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Fiifi Anaman chronicles the backdrop of the latest installment of Ghana’s own El Clasico and how it could represent a significant turning point for the winner

 Fiifi Anaman
 Special | Ghana
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Once again, that monolithic fixture that is ‘the super clash’ between Ghana’s two biggest clubs – Asante Kotoko and Hearts of Oak - is here. It will be the only game this weekend, ideal, considering it won’t share the spotlight with any other fixture.

Despite the fact that both teams have had rough starts to the campaign, the fixture has still garnered unrivalled anticipation.

The Phobians, who celebrated their 101st birthday last week, have only managed two wins out of six games, whilst the Porcupine Warriors also have done same, albeit drawing their other games with the Accra-based giants losing most of theirs.
S
o bad has Hearts’ form been that their manager CK Akunnor has had to pay the ultimate price – a bold statement reflecting how badly the board wants the club to recover after last season’s debacle, which saw them not only losing the title to their bitterest rivals, but also doing so with a point gap so huge it summed up the nature their deep lying problems.

Kotoko coach Mas-Ud Dramani, who recently won bronze with Ghana’s female Under-17 team, amidst widespread public praise of his tactical ingenuity, comes into the game on the back of two consecutive wins. Hearts though, arrived in Kumasi with a new manager, David Duncan, who has hardly had time to meet his players. Both sides are in some form of transition, and are also not in the best of shape form-wise.


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The Fabulous club relatively has the upper hand, given that they have not lost a game yet, and they have looked really coherent and threatening despite almost always dropping points. The Rainbow club would have to prove the cliché ideology that this encounter does not follow form guide if they stand a chance of walking away from Kumasi with something significant. They will look to harness the positives from their first win after three consecutive losses in the fresh league.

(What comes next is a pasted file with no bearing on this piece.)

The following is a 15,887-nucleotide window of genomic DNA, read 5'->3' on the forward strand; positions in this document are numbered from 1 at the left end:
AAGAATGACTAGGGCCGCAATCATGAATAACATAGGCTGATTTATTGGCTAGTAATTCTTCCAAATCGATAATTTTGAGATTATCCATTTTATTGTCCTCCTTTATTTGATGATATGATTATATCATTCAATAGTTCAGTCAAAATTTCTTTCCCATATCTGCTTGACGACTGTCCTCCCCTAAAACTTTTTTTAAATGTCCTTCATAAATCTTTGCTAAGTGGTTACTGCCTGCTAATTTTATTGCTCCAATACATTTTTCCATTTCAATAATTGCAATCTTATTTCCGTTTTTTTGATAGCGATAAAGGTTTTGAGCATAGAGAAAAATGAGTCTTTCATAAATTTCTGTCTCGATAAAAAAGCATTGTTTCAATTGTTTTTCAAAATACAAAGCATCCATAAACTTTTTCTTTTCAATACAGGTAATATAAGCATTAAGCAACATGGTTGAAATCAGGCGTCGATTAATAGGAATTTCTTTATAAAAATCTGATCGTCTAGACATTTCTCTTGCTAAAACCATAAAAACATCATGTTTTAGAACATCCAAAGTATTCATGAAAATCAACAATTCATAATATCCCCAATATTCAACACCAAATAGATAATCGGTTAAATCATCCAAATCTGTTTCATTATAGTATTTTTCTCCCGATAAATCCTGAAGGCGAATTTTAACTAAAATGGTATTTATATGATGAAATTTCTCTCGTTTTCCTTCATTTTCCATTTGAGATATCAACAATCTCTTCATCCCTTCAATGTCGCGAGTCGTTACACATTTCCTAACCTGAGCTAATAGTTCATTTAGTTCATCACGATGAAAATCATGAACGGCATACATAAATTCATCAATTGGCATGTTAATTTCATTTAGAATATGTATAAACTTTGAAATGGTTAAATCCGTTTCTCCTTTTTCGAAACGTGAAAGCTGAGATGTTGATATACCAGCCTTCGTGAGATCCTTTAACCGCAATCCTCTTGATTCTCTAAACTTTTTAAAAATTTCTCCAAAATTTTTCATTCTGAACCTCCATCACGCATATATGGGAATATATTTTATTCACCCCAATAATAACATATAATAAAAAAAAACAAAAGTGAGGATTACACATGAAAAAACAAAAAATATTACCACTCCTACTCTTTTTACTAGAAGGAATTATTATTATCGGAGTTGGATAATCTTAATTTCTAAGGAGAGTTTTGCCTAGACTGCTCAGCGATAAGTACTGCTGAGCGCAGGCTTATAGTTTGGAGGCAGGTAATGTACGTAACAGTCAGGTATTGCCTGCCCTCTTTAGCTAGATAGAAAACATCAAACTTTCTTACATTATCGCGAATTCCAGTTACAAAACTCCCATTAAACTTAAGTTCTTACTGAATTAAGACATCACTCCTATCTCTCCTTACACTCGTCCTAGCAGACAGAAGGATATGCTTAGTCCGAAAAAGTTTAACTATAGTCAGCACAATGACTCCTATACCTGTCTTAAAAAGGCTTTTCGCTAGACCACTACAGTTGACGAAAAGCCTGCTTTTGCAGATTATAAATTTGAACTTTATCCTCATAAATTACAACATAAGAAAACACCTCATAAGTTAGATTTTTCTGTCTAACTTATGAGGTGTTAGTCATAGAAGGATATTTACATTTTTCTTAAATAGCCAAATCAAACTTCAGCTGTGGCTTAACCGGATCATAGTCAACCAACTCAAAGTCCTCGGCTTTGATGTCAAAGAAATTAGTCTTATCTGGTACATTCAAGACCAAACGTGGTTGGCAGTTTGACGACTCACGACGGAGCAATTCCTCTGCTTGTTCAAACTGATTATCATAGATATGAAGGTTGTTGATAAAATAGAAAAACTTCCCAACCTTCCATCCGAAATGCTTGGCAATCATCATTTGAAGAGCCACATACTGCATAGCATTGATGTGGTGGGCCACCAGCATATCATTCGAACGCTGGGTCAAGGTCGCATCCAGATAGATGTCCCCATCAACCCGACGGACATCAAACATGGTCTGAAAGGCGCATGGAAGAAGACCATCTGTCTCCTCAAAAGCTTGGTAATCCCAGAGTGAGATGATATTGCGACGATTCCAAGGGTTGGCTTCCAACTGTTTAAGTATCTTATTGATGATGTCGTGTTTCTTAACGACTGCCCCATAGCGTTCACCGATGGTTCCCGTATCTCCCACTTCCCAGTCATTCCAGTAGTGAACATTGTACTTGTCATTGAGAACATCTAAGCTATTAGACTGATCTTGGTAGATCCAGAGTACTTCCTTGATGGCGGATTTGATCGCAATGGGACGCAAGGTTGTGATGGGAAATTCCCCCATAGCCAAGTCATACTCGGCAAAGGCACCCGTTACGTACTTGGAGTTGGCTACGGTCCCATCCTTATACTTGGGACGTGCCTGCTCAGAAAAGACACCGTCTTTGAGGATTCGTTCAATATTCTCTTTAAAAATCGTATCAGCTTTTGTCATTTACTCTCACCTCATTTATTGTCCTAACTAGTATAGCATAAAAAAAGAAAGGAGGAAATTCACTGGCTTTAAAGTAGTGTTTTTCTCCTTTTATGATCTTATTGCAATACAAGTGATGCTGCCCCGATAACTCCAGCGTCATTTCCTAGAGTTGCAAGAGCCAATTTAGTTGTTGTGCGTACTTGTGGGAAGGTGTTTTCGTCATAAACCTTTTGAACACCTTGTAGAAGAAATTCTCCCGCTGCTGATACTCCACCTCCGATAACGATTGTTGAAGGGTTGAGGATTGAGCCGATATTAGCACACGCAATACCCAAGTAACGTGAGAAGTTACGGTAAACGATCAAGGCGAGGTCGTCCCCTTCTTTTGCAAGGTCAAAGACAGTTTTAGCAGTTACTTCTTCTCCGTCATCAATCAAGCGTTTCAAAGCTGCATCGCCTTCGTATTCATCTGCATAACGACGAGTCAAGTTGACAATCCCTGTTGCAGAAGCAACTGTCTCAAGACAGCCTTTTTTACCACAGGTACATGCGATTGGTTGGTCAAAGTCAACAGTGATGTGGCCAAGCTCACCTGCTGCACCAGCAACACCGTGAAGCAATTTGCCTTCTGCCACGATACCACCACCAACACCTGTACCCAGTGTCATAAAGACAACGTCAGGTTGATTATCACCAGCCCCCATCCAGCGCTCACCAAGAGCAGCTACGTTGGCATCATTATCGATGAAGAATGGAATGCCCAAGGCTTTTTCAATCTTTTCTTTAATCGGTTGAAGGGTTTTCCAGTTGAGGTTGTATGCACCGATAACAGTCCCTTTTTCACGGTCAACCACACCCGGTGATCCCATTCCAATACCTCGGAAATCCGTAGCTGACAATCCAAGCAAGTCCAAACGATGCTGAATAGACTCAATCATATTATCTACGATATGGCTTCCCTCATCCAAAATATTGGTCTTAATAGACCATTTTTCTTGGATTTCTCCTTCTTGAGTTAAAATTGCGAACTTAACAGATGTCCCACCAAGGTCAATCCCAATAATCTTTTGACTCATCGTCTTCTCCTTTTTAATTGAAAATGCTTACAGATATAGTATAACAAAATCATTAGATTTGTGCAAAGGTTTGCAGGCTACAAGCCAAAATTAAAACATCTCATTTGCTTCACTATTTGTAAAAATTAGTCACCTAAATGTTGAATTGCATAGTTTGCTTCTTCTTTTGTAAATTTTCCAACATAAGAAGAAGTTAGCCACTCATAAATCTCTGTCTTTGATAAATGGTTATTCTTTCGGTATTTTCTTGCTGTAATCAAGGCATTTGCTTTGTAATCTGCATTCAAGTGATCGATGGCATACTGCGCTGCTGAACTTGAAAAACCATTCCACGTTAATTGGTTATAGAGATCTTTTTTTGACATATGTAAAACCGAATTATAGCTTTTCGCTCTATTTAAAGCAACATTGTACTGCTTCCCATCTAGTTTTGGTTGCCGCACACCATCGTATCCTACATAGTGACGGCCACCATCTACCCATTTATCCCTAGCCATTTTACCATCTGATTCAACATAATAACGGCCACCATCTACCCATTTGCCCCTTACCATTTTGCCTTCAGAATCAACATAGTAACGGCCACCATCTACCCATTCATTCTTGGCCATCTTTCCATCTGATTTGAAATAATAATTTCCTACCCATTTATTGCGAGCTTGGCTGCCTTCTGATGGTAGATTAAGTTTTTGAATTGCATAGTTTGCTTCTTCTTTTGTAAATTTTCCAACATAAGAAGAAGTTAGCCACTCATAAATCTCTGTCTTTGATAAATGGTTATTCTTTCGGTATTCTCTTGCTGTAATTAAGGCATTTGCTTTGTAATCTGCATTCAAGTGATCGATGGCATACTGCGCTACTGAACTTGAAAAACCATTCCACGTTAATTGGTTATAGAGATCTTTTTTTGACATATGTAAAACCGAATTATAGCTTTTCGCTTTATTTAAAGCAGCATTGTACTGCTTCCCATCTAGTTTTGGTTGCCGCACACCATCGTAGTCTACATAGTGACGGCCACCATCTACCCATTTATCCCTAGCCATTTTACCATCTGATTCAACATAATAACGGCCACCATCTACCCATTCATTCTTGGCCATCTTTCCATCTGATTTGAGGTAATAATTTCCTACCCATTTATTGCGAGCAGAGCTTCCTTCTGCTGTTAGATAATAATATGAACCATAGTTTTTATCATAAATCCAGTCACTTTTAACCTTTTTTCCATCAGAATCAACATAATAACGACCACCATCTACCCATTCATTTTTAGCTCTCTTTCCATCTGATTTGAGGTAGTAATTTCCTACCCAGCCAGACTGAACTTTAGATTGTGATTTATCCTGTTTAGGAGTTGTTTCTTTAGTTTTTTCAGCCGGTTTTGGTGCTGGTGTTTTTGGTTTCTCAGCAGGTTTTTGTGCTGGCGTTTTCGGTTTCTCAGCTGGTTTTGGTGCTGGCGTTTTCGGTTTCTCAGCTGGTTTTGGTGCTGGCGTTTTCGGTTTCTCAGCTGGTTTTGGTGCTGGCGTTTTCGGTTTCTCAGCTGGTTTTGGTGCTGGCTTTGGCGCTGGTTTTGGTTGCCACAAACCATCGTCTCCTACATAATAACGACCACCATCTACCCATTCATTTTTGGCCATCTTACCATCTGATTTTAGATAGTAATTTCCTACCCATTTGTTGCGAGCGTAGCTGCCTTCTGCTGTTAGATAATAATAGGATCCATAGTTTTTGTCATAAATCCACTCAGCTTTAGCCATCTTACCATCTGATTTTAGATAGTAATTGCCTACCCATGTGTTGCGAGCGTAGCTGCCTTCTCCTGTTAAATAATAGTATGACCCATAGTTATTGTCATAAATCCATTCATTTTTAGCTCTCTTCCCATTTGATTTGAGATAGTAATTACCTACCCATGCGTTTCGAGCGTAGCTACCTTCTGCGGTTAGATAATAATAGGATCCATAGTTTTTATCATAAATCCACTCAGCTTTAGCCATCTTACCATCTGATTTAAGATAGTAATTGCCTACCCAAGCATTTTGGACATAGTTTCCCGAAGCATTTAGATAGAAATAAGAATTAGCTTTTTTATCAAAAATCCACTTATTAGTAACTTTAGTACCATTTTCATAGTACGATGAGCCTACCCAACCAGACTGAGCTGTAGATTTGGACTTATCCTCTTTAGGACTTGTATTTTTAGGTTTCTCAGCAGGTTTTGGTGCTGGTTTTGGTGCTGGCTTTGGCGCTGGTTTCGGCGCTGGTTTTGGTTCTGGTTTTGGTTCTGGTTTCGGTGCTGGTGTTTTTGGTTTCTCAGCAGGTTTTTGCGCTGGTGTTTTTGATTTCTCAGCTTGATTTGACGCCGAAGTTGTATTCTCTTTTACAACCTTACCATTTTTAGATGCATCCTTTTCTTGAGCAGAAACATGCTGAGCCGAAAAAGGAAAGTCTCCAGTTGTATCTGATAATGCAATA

Both Hearts and Kotoko have won 32 of the 97 meetings, with the remaining encounters ending in draws.
"Hearts though, arrived in Kumasi with a new manager, David Duncan, who has hardly had time to meet his players."

This means the team that takes this tie will have one win more, and the much cherished bragging rights. Kotoko, despite winning 18 out of 44 times in a home game played in Kumasi against Hearts, have only beaten the Phobians once in seven years at the Baba Yara Stadium, a statistic that somehow favours the Phobians, who have won 15 out of the 44.

Both sides come into the game with their own versions of in-form players, with Hearts parading the likes of defender Nuru Sulley and hitman Mahatma Otoo, whilst Kotoko present Kofi Nti Boakye and Michael Helegbe. Also, the return of the midfield veteran Laryea Kingston is a talking point worth noticing.

Despite the background events being relatively unusual, the game will be of importance in its own special way. The winning team will benefit from the massive confidence that it will bring; confidence that could translate into a devastating run of form – the kind of form that could possibly fuel a title charge. It will be a pivotal game, one that could remotely shape their league destinies this season.

It all goes down on Sunday, November 18, 2012 - the 97th installment of one of the world’s fiercest rivalries.

Poll of the day

Who will earn the bragging right this weekend?

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